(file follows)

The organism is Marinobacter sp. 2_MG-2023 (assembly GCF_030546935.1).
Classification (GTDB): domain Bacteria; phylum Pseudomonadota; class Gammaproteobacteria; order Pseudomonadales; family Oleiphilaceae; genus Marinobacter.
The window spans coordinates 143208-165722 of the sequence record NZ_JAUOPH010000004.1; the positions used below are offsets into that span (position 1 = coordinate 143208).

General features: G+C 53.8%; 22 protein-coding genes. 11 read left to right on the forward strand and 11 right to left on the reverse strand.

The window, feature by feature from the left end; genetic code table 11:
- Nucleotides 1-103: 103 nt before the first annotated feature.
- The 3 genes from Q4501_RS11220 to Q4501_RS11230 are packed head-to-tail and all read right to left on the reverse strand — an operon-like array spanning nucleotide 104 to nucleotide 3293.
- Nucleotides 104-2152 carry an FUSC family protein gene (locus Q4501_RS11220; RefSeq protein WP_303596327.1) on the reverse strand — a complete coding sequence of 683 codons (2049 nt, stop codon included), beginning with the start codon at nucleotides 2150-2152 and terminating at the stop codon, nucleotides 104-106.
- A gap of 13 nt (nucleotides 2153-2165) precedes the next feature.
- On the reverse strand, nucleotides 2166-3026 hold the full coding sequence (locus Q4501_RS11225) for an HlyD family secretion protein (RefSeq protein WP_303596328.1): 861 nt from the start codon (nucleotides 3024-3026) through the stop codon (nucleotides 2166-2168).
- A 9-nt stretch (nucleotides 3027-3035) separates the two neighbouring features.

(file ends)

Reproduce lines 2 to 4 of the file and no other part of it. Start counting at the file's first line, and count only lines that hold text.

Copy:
Classification (GTDB): domain Bacteria; phylum Pseudomonadota; class Gammaproteobacteria; order Pseudomonadales; family Oleiphilaceae; genus Marinobacter.
The window spans coordinates 143208-165722 of the sequence record NZ_JAUOPH010000004.1; the positions used below are offsets into that span (position 1 = coordinate 143208).

General features: G+C 53.8%; 22 protein-coding genes. 11 read left to right on the forward strand and 11 right to left on the reverse strand.